I was aware of him from reading about six of his novels in a little high school library on the other side of the planet some time before he wrote "Valis"
Thus I really think "millions of copies sold worldwide" trumps your "unknown" :)
First, I said "almost unknown" not "unknown". Second, prove it.
I cannot find any references to sales figures for PKD's books, but in his own words (from this interview):
...there is also the very real possibility that if I tried to do the cheapo novelization I would actually fail to do it, literally could not write a commercial novel that would be something that would sell millions of copies
That interview was done in 1981 (a year before he died), "The Man in the High Castle" was published in 1962 and it's one of his most popular and known books. If it had sold "millions of copies ... worldwide", you think he might have known about it. Sure, there's a slim chance it has sold millions since then, but I can't find any evidence of that and we are talking about "while he was alive". It seems you are making things up.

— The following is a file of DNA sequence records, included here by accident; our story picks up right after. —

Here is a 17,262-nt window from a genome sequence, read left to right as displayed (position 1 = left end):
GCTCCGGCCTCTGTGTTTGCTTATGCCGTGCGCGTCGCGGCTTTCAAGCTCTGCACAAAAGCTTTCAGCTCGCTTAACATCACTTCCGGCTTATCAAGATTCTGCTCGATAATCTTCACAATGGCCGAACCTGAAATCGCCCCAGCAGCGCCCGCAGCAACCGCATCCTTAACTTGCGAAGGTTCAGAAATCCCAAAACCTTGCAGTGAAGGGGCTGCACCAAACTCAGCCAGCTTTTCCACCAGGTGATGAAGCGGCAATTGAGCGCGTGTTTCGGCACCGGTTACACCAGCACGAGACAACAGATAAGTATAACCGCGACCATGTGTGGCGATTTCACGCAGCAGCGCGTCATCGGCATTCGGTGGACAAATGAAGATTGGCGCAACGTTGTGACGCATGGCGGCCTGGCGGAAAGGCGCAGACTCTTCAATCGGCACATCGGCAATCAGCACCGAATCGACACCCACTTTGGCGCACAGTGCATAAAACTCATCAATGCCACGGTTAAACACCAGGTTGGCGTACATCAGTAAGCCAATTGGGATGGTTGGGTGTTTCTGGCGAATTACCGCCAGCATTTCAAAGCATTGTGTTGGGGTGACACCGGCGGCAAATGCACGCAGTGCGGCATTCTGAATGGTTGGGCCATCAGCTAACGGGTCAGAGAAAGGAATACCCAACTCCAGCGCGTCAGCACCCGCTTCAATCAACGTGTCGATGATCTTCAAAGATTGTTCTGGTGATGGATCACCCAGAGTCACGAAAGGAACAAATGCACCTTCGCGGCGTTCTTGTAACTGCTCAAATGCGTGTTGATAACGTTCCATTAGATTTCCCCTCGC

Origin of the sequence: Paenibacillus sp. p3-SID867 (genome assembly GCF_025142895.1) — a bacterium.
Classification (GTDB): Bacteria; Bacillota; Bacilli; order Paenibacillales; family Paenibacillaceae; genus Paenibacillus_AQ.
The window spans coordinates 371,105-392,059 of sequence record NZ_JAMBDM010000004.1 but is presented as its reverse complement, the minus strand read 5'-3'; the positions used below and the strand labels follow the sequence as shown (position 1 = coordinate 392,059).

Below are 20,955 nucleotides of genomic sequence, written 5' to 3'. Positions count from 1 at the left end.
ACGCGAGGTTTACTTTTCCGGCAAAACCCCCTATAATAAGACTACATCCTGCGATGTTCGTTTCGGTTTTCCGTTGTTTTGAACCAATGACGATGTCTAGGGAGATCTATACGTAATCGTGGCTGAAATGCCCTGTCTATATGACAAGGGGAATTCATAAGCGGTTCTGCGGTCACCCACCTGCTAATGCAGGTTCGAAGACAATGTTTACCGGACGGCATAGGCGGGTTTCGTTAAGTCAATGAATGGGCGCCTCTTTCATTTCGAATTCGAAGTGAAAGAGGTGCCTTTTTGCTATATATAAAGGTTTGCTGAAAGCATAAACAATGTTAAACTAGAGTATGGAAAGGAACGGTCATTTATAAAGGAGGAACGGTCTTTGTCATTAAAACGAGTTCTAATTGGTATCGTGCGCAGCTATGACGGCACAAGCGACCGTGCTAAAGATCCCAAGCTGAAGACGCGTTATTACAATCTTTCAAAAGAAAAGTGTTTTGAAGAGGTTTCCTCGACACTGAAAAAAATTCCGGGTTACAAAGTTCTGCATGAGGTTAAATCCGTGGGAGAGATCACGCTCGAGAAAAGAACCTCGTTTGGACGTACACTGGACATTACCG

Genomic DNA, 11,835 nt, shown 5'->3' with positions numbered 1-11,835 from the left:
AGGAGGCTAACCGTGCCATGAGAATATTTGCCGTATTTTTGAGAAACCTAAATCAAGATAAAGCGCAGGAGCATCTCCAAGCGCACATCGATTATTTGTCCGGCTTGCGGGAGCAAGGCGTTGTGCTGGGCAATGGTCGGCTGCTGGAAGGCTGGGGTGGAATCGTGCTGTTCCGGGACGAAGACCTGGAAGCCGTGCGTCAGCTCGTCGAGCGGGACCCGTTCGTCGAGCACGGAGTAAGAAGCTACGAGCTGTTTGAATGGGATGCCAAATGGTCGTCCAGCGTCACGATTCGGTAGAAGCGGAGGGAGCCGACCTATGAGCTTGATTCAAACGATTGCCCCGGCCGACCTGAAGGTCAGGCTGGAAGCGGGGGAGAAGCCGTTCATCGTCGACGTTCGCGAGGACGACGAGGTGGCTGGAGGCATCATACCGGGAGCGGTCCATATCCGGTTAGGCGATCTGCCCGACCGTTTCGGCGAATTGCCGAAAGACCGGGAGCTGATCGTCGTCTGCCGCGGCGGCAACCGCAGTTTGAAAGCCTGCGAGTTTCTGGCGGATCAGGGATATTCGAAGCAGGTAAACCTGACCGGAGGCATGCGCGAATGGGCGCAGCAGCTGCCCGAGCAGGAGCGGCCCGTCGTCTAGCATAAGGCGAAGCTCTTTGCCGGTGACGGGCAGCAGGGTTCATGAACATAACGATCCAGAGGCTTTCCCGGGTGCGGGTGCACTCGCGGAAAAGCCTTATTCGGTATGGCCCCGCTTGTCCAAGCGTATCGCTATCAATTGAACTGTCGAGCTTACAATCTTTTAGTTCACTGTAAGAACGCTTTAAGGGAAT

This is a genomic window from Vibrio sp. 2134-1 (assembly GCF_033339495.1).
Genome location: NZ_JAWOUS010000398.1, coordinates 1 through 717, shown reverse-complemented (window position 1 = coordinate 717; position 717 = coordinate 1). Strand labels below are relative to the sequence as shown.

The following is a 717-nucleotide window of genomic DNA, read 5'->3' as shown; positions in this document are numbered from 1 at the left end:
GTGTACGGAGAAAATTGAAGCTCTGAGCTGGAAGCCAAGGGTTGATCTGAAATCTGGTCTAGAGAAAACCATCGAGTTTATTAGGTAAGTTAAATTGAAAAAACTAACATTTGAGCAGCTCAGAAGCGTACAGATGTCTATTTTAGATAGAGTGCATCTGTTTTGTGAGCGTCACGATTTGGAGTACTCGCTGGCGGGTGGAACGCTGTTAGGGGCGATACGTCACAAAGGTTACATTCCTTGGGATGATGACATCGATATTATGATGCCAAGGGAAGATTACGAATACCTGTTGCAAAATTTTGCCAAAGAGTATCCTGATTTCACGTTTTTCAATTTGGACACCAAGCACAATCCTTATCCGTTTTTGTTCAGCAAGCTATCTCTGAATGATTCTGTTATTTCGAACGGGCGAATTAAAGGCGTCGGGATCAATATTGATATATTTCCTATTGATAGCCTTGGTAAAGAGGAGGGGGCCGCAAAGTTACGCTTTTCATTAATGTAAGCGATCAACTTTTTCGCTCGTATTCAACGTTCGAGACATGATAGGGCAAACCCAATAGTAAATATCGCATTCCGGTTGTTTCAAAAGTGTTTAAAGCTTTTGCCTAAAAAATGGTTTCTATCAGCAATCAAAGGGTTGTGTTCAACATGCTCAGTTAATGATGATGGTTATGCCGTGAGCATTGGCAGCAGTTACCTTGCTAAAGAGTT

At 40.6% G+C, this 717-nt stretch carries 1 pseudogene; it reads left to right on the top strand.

Thus, I really think my "almost unknown" statement (adequately supported, I believe you will find, by PKD's wikipedia entry) and PKD's own words trump your anecdotes and made up figures.